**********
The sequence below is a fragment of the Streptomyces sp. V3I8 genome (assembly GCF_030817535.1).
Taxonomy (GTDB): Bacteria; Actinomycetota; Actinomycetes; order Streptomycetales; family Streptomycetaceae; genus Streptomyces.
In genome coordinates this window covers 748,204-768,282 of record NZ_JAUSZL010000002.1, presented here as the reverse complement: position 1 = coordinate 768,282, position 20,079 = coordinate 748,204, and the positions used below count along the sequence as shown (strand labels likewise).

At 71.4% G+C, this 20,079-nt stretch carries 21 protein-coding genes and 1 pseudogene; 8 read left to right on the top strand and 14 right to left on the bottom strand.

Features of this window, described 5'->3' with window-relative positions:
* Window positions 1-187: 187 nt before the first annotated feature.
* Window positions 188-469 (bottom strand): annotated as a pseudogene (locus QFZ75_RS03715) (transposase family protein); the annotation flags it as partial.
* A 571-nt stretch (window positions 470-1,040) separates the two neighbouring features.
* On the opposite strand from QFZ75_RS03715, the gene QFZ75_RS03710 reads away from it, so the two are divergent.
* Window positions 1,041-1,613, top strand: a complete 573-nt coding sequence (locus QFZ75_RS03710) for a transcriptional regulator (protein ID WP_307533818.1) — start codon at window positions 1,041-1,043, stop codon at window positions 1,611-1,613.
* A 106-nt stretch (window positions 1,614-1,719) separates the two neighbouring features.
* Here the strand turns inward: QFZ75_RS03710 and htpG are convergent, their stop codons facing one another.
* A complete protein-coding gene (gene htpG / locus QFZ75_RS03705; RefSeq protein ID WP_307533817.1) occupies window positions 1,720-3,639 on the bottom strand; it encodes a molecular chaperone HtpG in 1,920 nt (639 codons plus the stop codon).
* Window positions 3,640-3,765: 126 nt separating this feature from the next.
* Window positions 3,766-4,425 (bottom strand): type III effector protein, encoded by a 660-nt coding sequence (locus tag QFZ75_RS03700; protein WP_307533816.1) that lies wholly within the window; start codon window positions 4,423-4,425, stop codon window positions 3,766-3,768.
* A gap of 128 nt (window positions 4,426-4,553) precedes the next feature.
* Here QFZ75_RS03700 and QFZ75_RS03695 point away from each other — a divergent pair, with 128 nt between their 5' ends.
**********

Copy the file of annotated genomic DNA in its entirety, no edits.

The sequence below is a fragment of the Streptomyces sp. V3I8 genome (assembly GCF_030817535.1).
Taxonomy (GTDB): Bacteria; Actinomycetota; Actinomycetes; order Streptomycetales; family Streptomycetaceae; genus Streptomyces.
In genome coordinates this window covers 748,204-768,282 of record NZ_JAUSZL010000002.1, presented here as the reverse complement: position 1 = coordinate 768,282, position 20,079 = coordinate 748,204, and the positions used below count along the sequence as shown (strand labels likewise).

At 71.4% G+C, this 20,079-nt stretch carries 21 protein-coding genes and 1 pseudogene; 8 read left to right on the top strand and 14 right to left on the bottom strand.

Features of this window, described 5'->3' with window-relative positions:
* Window positions 1-187: 187 nt before the first annotated feature.
* Window positions 188-469 (bottom strand): annotated as a pseudogene (locus QFZ75_RS03715) (transposase family protein); the annotation flags it as partial.
* A 571-nt stretch (window positions 470-1,040) separates the two neighbouring features.
* On the opposite strand from QFZ75_RS03715, the gene QFZ75_RS03710 reads away from it, so the two are divergent.
* Window positions 1,041-1,613, top strand: a complete 573-nt coding sequence (locus QFZ75_RS03710) for a transcriptional regulator (protein ID WP_307533818.1) — start codon at window positions 1,041-1,043, stop codon at window positions 1,611-1,613.
* A 106-nt stretch (window positions 1,614-1,719) separates the two neighbouring features.
* Here the strand turns inward: QFZ75_RS03710 and htpG are convergent, their stop codons facing one another.
* A complete protein-coding gene (gene htpG / locus QFZ75_RS03705; RefSeq protein ID WP_307533817.1) occupies window positions 1,720-3,639 on the bottom strand; it encodes a molecular chaperone HtpG in 1,920 nt (639 codons plus the stop codon).
* Window positions 3,640-3,765: 126 nt separating this feature from the next.
* Window positions 3,766-4,425 (bottom strand): type III effector protein, encoded by a 660-nt coding sequence (locus tag QFZ75_RS03700; protein WP_307533816.1) that lies wholly within the window; start codon window positions 4,423-4,425, stop codon window positions 3,766-3,768.
* A gap of 128 nt (window positions 4,426-4,553) precedes the next feature.
* Here QFZ75_RS03700 and QFZ75_RS03695 point away from each other — a divergent pair, with 128 nt between their 5' ends.